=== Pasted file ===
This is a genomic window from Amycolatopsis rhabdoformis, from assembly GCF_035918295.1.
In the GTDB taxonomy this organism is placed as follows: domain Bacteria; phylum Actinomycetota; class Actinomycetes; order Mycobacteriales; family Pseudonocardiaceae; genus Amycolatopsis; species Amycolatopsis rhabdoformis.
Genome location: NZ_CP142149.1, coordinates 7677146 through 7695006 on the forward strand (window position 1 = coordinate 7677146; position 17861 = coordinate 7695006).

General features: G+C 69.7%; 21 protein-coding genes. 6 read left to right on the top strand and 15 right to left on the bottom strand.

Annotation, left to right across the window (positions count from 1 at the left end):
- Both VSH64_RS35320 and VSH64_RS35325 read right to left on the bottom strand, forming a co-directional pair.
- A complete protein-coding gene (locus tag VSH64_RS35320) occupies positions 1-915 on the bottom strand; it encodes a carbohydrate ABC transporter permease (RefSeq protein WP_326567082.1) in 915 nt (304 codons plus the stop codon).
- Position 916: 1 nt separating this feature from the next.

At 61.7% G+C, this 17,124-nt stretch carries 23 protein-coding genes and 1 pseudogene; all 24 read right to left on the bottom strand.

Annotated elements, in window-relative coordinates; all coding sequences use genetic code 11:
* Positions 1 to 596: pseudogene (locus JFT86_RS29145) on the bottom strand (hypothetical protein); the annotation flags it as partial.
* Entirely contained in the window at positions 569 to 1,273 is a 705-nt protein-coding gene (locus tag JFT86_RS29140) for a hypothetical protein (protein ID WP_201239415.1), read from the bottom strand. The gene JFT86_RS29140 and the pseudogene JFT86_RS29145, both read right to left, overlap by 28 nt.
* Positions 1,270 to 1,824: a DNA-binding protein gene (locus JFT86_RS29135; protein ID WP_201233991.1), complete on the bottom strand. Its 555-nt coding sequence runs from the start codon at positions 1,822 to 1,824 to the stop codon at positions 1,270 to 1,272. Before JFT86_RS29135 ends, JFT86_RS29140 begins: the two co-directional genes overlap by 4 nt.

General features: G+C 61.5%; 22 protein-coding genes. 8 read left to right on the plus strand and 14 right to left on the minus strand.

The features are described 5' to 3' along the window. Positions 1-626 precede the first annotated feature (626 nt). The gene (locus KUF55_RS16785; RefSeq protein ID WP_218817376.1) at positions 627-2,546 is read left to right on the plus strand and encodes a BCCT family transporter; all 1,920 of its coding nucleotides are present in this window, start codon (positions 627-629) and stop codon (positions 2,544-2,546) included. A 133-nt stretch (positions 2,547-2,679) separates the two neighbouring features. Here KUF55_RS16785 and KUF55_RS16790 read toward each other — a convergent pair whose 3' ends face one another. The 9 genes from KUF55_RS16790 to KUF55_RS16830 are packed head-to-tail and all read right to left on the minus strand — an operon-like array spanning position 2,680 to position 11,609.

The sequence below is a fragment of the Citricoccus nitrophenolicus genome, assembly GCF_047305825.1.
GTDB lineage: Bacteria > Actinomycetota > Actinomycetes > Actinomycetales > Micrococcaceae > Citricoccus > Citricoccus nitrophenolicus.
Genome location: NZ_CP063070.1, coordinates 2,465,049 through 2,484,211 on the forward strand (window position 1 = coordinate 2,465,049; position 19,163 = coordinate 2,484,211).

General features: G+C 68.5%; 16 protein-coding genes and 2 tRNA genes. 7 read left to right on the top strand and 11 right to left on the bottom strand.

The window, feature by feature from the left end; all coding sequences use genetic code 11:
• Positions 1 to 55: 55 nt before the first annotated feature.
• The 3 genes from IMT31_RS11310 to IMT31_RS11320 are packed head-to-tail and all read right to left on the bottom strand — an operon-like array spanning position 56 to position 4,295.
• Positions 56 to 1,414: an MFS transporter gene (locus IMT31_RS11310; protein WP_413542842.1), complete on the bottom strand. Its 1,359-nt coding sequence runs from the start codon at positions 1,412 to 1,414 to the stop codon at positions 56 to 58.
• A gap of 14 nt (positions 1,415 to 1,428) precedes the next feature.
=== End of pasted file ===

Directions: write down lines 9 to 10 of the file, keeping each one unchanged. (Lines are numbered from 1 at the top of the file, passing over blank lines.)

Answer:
At 61.7% G+C, this 17,124-nt stretch carries 23 protein-coding genes and 1 pseudogene; all 24 read right to left on the bottom strand.

Annotated elements, in window-relative coordinates; all coding sequences use genetic code 11: